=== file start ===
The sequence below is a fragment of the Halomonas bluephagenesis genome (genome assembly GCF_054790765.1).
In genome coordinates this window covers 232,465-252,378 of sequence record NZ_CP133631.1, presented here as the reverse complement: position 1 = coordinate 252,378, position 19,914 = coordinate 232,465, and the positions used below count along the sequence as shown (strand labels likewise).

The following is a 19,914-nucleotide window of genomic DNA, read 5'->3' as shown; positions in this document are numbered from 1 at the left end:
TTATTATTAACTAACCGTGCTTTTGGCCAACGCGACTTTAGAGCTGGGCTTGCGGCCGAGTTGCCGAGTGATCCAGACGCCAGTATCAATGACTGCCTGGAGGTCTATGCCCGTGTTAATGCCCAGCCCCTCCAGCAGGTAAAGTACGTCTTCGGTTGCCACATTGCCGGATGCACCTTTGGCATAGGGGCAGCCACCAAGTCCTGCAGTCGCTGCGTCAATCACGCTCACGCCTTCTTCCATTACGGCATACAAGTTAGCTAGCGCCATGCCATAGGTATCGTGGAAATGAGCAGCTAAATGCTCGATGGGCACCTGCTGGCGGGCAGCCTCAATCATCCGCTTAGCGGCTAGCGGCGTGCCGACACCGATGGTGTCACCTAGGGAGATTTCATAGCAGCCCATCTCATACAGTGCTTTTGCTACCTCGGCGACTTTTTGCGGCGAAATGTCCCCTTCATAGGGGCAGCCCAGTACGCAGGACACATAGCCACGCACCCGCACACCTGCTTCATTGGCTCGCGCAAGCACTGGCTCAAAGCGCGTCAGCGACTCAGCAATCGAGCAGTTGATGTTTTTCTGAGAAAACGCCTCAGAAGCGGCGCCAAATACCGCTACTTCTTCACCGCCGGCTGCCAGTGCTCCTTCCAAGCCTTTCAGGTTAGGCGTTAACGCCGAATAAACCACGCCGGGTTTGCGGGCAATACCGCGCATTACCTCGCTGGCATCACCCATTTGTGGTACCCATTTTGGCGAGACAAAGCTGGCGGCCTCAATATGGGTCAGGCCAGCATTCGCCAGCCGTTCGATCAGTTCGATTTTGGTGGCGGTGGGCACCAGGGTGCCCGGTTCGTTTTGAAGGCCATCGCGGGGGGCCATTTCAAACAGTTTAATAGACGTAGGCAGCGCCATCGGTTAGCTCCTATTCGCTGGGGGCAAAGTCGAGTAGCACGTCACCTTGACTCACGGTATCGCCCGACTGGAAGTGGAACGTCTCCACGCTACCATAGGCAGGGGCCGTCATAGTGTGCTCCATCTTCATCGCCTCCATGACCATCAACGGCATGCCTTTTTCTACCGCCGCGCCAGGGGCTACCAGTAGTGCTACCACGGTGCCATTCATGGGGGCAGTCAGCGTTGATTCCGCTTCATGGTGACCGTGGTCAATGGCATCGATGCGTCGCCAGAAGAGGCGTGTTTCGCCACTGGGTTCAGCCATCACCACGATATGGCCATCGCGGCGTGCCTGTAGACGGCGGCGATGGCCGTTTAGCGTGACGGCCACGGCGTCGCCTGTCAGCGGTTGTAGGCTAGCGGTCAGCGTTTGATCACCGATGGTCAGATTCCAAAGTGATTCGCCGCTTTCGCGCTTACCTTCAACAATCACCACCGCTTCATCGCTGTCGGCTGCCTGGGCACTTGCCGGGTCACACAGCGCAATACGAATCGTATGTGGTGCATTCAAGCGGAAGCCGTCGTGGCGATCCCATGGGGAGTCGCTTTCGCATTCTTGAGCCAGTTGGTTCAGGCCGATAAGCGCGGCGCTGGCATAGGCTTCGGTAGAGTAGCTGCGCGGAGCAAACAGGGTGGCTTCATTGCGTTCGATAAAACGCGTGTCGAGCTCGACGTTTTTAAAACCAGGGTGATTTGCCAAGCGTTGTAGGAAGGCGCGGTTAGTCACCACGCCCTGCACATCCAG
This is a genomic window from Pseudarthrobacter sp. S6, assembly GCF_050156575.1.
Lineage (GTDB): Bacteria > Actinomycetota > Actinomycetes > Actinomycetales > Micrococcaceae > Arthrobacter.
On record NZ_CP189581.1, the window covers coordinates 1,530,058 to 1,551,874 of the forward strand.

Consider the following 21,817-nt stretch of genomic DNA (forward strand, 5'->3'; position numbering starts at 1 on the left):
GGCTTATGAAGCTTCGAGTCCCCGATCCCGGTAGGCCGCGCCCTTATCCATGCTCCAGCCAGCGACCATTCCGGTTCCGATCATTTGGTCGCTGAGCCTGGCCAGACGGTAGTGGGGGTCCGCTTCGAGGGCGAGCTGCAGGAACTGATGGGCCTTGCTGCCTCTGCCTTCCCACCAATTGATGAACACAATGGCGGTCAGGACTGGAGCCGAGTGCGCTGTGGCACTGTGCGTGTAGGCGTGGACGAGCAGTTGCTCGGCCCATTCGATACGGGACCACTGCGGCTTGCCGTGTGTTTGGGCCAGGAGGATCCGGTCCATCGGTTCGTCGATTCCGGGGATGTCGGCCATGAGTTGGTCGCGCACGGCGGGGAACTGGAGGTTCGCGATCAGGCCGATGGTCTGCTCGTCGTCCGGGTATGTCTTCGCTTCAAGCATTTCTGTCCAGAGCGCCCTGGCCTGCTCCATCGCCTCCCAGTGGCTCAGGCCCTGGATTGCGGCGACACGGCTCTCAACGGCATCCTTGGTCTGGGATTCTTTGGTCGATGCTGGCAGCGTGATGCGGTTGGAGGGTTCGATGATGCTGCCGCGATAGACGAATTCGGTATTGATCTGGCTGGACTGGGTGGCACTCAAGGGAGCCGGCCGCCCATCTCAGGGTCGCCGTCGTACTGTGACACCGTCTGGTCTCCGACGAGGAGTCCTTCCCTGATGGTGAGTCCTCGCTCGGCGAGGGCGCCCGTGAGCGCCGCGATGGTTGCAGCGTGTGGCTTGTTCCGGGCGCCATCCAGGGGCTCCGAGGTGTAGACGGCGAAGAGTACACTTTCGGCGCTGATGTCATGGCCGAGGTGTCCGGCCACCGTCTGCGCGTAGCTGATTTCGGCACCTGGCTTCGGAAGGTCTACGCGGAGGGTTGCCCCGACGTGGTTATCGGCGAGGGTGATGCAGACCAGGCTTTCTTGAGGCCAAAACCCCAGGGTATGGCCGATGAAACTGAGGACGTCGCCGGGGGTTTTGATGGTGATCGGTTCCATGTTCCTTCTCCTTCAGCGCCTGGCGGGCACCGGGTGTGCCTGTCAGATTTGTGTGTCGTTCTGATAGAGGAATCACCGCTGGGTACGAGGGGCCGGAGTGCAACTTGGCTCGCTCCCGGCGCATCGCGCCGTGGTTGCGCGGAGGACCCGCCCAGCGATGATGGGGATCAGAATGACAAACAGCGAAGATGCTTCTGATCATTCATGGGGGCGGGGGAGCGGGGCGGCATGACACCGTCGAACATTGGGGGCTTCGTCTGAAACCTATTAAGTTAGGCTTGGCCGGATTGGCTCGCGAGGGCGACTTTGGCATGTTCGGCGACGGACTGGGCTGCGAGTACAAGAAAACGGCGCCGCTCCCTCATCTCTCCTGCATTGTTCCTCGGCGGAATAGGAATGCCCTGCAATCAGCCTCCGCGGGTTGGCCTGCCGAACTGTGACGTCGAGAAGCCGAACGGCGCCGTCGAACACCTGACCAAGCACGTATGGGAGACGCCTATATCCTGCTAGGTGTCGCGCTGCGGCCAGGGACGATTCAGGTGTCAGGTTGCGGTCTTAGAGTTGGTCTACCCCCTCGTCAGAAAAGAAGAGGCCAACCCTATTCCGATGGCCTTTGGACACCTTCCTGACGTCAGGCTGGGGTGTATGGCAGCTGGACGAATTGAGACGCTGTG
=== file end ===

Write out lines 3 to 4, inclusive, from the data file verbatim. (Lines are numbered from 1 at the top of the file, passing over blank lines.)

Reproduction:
The following is a 19,914-nucleotide window of genomic DNA, read 5'->3' as shown; positions in this document are numbered from 1 at the left end:
TTATTATTAACTAACCGTGCTTTTGGCCAACGCGACTTTAGAGCTGGGCTTGCGGCCGAGTTGCCGAGTGATCCAGACGCCAGTATCAATGACTGCCTGGAGGTCTATGCCCGTGTTAATGCCCAGCCCCTCCAGCAGGTAAAGTACGTCTTCGGTTGCCACATTGCCGGATGCACCTTTGGCATAGGGGCAGCCACCAAGTCCTGCAGTCGCTGCGTCAATCACGCTCACGCCTTCTTCCATTACGGCATACAAGTTAGCTAGCGCCATGCCATAGGTATCGTGGAAATGAGCAGCTAAATGCTCGATGGGCACCTGCTGGCGGGCAGCCTCAATCATCCGCTTAGCGGCTAGCGGCGTGCCGACACCGATGGTGTCACCTAGGGAGATTTCATAGCAGCCCATCTCATACAGTGCTTTTGCTACCTCGGCGACTTTTTGCGGCGAAATGTCCCCTTCATAGGGGCAGCCCAGTACGCAGGACACATAGCCACGCACCCGCACACCTGCTTCATTGGCTCGCGCAAGCACTGGCTCAAAGCGCGTCAGCGACTCAGCAATCGAGCAGTTGATGTTTTTCTGAGAAAACGCCTCAGAAGCGGCGCCAAATACCGCTACTTCTTCACCGCCGGCTGCCAGTGCTCCTTCCAAGCCTTTCAGGTTAGGCGTTAACGCCGAATAAACCACGCCGGGTTTGCGGGCAATACCGCGCATTACCTCGCTGGCATCACCCATTTGTGGTACCCATTTTGGCGAGACAAAGCTGGCGGCCTCAATATGGGTCAGGCCAGCATTCGCCAGCCGTTCGATCAGTTCGATTTTGGTGGCGGTGGGCACCAGGGTGCCCGGTTCGTTTTGAAGGCCATCGCGGGGGGCCATTTCAAACAGTTTAATAGACGTAGGCAGCGCCATCGGTTAGCTCCTATTCGCTGGGGGCAAAGTCGAGTAGCACGTCACCTTGACTCACGGTATCGCCCGACTGGAAGTGGAACGTCTCCACGCTACCATAGGCAGGGGCCGTCATAGTGTGCTCCATCTTCATCGCCTCCATGACCATCAACGGCATGCCTTTTTCTACCGCCGCGCCAGGGGCTACCAGTAGTGCTACCACGGTGCCATTCATGGGGGCAGTCAGCGTTGATTCCGCTTCATGGTGACCGTGGTCAATGGCATCGATGCGTCGCCAGAAGAGGCGTGTTTCGCCACTGGGTTCAGCCATCACCACGATATGGCCATCGCGGCGTGCCTGTAGACGGCGGCGATGGCCGTTTAGCGTGACGGCCACGGCGTCGCCTGTCAGCGGTTGTAGGCTAGCGGTCAGCGTTTGATCACCGATGGTCAGATTCCAAAGTGATTCGCCGCTTTCGCGCTTACCTTCAACAATCACCACCGCTTCATCGCTGTCGGCTGCCTGGGCACTTGCCGGGTCACACAGCGCAATACGAATCGTATGTGGTGCATTCAAGCGGAAGCCGTCGTGGCGATCCCATGGGGAGTCGCTTTCGCATTCTTGAGCCAGTTGGTTCAGGCCGATAAGCGCGGCGCTGGCATAGGCTTCGGTAGAGTAGCTGCGCGGAGCAAACAGGGTGGCTTCATTGCGTTCGATAAAACGCGTGTCGAGCTCGACGTTTTTAAAACCAGGGTGATTTGCCAAGCGTTGTAGGAAGGCGCGGTTAGTCACCACGCCCTGCACATCCAG